“And now,” concluded Grenford quietly, “it is up to us to keep any niggers out of this place till Clinton sends help. You have a revolver?”

“No,” said Tom, “I have no weapon.”

“Never mind, I have two. Four would have been better, but we shall manage. They can’t get in in a crowd.”

“I don’t know about that,” replied Tempest. “There must be a larger opening somewhere, to enable the Thugs to get their cursed idol outside.”

Again the shrill wailing was heard from the direction of the jungle.

How the listeners’ hearts beat!

Had their enemies overtaken Koot Hoomi and his companion? All hinged on that.

If Maude were safe. . . .

Each pictured the grim tableau of Koot Hoomi, and the girl they both loved, hurrying along the dark forest path, whilst behind them, panther-footed, the twisted silk of the fatal roomal held between murderous fingers, came the pursuing Thugs.

Had they escaped?

“Why did you come back?” asked Tom hoarsely, as he took one of the native lamps from the pedestal and moved towards the entrance.

He waited for Grenford’s reply. Waited, while watching the dark face of his friend in the blue light of the feeble flame.

“Because Maude would not have left you alone here to die,” was Grenford’s response.

Tom groaned.

“Ah, Maude!” he whispered. “My Maude!”

His left hand sought Jack’s.

“What a friend you have been to us both,” he cried impulsively. “And to think that for a moment I could have been jealous of you.”

“Jealous—of me?”

“Yes, yes, I saw you together—in one of my trances. I thought that you were stealing her from me, Jack. Forgive me?”

“I forgive you, Tom.”

“You’re a splendid friend, Jack. You have been—to us both. Maude will thank you better than I can do. We’ll go back to England together, eh? My little sis, Daisy, will give you a warm welcome. She thinks the world of you, old man.”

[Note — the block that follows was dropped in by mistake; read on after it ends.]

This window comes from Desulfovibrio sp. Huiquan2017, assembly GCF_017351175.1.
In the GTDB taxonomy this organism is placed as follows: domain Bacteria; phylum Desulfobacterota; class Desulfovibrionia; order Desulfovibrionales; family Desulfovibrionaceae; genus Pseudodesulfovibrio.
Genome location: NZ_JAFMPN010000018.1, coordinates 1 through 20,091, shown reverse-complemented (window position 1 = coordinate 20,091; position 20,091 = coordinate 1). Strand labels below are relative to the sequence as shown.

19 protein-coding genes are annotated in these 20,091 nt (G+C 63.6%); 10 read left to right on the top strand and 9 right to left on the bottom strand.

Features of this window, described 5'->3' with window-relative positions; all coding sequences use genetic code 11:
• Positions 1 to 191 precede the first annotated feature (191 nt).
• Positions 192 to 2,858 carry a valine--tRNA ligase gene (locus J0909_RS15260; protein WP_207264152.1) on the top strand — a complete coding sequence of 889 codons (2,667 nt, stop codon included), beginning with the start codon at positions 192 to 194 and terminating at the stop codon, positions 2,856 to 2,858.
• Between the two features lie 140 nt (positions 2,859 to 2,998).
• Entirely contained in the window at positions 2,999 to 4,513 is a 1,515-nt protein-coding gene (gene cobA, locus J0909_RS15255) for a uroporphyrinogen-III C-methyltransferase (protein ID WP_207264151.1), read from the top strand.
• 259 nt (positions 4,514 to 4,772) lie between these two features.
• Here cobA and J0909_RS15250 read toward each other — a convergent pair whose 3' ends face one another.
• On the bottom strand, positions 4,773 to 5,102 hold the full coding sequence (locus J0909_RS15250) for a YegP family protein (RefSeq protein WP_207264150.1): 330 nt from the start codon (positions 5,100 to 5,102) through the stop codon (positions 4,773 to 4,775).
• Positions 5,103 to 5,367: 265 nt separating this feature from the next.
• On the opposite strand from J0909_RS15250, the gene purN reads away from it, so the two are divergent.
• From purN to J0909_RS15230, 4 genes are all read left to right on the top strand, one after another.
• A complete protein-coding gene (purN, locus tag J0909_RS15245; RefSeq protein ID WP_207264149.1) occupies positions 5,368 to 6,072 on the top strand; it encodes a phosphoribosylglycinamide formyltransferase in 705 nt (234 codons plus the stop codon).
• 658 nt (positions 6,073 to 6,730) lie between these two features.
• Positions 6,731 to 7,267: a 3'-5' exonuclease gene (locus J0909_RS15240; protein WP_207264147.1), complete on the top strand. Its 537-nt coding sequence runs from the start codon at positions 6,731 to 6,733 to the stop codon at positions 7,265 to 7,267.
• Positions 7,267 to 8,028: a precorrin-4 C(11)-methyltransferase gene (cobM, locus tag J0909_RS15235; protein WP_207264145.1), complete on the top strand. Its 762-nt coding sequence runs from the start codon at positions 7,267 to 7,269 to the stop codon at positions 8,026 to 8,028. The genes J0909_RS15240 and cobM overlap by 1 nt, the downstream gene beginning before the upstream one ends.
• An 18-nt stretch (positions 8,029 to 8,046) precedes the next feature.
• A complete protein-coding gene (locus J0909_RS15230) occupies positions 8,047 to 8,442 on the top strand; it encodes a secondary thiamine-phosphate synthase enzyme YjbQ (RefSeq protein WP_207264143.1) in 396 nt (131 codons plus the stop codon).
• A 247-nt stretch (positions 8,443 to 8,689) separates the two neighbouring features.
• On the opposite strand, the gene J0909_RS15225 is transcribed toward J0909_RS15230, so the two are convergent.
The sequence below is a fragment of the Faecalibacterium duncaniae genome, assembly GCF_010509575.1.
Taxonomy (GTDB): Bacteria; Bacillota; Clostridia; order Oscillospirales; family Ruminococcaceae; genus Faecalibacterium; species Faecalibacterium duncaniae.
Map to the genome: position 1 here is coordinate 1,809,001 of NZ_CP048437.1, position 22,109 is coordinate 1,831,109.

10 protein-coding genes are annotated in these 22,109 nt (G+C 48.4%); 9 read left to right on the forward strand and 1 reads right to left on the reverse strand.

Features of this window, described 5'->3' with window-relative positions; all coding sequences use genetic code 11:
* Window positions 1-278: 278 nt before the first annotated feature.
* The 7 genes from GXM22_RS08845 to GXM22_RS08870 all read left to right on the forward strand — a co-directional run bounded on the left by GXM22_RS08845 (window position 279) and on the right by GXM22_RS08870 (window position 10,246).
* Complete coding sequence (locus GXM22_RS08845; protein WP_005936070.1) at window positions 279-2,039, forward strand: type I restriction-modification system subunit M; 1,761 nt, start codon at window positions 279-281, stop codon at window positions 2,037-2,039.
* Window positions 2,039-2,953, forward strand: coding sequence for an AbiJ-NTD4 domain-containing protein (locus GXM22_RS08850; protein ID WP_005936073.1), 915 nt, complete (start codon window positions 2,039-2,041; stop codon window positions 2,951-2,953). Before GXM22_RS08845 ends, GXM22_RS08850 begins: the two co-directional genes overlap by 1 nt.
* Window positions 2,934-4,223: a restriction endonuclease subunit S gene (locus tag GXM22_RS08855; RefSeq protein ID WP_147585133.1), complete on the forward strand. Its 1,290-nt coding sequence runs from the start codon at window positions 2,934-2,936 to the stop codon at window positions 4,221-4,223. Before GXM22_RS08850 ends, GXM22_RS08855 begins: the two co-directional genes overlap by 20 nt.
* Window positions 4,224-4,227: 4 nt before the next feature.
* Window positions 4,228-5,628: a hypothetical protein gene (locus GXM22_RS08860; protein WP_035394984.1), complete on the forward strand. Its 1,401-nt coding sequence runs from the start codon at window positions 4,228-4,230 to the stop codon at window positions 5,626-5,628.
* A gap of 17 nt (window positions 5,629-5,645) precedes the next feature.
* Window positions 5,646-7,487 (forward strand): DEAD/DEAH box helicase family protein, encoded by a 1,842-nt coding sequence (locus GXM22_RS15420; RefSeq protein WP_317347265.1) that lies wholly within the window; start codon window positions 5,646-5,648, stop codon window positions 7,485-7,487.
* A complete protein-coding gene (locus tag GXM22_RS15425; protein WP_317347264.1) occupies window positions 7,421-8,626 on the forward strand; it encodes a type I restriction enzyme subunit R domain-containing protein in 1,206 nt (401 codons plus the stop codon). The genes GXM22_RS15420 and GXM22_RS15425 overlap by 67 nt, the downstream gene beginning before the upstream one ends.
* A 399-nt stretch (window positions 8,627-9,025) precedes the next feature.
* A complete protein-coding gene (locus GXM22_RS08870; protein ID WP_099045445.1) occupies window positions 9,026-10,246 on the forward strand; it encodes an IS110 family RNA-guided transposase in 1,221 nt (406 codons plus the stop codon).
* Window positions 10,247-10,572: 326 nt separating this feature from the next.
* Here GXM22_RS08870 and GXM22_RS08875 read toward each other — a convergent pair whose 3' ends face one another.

“Ah, your sister. I am grateful for her kindness, but I don’t think I shall be returning to England.”

“Not return! Great Scott! I can’t imagine anyone wishing to stay in such a black hole. But Juzzedera has got to be wiped out to-night, Jack, I swear it. If not—but I won’t say those words—come over here and let us see——”

Grenford took up a lamp also, and together they crossed towards the inner entrance of the shrine.

Tom’s surmise had been correct. A larger doorway was discernible, but there were strong bolts and fastenings on the inner side. These were temporarily undone, since the idol had been carried into the outer court.

Grenford fastened both bolts and chains.

As he did so a loud yell told them that the guard had heard the clanking of metal. A few seconds later a native figure blocked the low entrance.

Grenford set his teeth and fired.

It was not a nice job, and the Englishmen, who preferred a fight in the open, shuddered as they heard the howl of agony which greeted the surprising defiance.

The Thug’s death-cry was drowned in a still louder howling.

Grenford’s challenge had been accepted. The sound of rushing feet and sharp ejaculations of amaze told of the consternation felt by the foe in discovering that the defenceless prisoner was armed.

Then—silence, followed by Juzzedera’s shrill tones.

“The old fiend! “ muttered Grenford. “He is pouring fanatical hate and rage into his followers. He means them not to stop at anything. Stand back, Tom, for a moment. I’ll try and get a squint through.”

Stretching himself upon the reeking floor, Jack managed to see part at least of the court without.

It was crowded by Thugs!

“Armed, of course—in spite of the Government,” muttered Grenford. “It’s . . . going to be . . . tough work . . . if they attack the door. I’m afraid if we shoot at random it will only lame the brutes at worst.”

Juzzedera’s speech had been followed by a ferocious yell, and once again a rush was made.

But the low entrance was left severely alone. Blow upon blow was being dealt to the great door, and at first the besieged could do nothing.